The Southeastern Conference is expected to disclose proposals today for a four-team college football playoff and for its league scheduling format for the 2013 season and beyond, and the staggering annual revenue sharing figures will be revealed as well.
Thursday, however, was all about giving.
The league and its 14 institutions announced a $100,000 donation to the Pat Summitt Foundation Fund to aid in its fight against Alzheimer's. Summitt retired as Tennessee's women's basketball coach in April because of her early-onset dementia.
"Coach Summitt is an integral part of the Southeastern Conference's history," league commissioner Mike Slive said, "and we will be forever grateful for her many contributions to this league and to college basketball."
Summitt led the Lady Vols to eight national titles and 18 Final Four trips, and Tennessee won the SEC regular season, the league tournament or both in 22 of her last 25 seasons.
The purpose of the fund is to provide education and awareness of Alzheimer's, as well as support services to patients, their families and caretakers. In addition to the financial contribution, SEC women's coaches will continue a "We Back Pat Week" each January.
As for today's proposals, Florida president Bernie Machen said Thursday that he expects the league to maintain the 6-1-1 scheduling model that was put in place for the 2012 season. Such a model protects the longstanding cross-divisional matchups of Alabama-Tennessee and Auburn-Georgia.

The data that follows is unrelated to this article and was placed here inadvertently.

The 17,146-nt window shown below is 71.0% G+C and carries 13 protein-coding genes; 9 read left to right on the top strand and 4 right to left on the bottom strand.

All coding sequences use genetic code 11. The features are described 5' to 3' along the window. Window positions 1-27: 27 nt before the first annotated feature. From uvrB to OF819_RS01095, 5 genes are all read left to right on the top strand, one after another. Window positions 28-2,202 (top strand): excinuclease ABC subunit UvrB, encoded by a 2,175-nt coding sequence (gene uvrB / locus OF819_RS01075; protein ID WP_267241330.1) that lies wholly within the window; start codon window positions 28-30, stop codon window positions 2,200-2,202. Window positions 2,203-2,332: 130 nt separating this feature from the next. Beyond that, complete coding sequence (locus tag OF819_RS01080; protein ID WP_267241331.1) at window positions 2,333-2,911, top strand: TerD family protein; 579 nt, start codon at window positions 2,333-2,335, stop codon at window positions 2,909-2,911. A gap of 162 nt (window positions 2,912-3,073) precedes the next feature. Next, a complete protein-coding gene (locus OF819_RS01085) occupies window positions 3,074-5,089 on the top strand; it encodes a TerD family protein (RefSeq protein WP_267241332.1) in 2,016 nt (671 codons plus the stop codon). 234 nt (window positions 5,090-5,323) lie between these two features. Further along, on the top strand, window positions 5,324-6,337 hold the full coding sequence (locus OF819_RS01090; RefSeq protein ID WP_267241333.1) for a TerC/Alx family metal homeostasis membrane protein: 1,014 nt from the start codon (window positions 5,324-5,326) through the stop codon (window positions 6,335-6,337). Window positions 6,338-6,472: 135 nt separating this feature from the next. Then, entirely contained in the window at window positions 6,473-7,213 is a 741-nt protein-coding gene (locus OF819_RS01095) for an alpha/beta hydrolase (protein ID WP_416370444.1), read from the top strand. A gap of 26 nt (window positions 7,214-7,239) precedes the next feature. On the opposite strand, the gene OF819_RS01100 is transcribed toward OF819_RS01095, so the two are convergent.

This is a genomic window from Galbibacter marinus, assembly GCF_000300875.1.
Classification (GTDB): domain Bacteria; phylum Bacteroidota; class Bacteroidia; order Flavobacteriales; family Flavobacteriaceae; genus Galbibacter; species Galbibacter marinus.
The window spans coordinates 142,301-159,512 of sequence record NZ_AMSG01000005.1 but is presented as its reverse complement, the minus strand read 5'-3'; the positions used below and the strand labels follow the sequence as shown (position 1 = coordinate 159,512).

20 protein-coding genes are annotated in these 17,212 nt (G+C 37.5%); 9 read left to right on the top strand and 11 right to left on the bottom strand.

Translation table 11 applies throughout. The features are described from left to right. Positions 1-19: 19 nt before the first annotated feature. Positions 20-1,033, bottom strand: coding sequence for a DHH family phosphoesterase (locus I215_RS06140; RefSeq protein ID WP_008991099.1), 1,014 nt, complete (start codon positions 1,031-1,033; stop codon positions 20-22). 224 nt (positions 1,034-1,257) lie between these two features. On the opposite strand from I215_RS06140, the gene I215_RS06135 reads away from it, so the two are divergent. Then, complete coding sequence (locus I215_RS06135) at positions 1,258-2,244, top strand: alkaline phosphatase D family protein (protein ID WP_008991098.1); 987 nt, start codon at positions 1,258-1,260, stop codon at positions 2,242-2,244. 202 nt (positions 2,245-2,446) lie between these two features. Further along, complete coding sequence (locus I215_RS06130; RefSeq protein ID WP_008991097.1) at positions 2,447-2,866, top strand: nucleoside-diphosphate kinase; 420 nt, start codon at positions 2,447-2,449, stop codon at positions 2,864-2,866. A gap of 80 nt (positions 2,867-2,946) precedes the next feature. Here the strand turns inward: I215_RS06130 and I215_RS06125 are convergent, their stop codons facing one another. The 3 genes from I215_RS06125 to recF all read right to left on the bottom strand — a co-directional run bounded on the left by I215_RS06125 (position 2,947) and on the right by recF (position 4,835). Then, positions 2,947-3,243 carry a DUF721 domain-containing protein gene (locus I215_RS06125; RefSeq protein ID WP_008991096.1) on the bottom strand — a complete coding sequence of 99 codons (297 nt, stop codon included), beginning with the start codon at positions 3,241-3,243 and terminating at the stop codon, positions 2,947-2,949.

Machen also said the league will not compromise its belief that a playoff should consist of the nation's four highest-ranked teams, whether they are conference champions or not.
Delayed tube talk
The SEC announced its early television schedule during last year's spring meetings, but associate commissioner Charles Bloom said Thursday that was unlikely this time around.
Kickoff times for openers such as Vanderbilt-South Carolina, Tennessee-N.C. State, Alabama-Michigan and Auburn-Clemson have been announced, but the Sept. 8 lineup remains unknown. That's when Missouri and Texas A&M delve into their new league by hosting Georgia and Florida.
CBS begins its coverage schedule on Sept. 15 and is expected to take Alabama-Arkansas, which would leave the Florida-Tennessee game to ESPN. The matchup between the Gators and Vols is the only league game CBS has televised every year since becoming the primary broadcaster of SEC contests in 1996.
Scratch that, please
The proposed home-and-home football series between Georgia and Ohio State during the 2020-21 seasons has been canceled due to Ohio State being unable to assign dates to the games.
There was never an official agreement, but the two schools comprised a memorandum of understanding in December 2010. The Bulldogs and Buckeyes have met once, with Georgia winning 21-14 in the Capital One Bowl (formerly the Citrus) after the 1992 season.
David Paschall is a sports writer for the Times Free Press. He started at the Chattanooga Free Press in 1990 and was part of the Times Free Press when the paper started in 1999. David covers University of Georgia football, as well as SEC football recruiting, SEC basketball, Chattanooga Lookouts baseball and other sports stories. He is a Chattanooga native and graduate of the Baylor School and Auburn University. David has received numerous honors for ...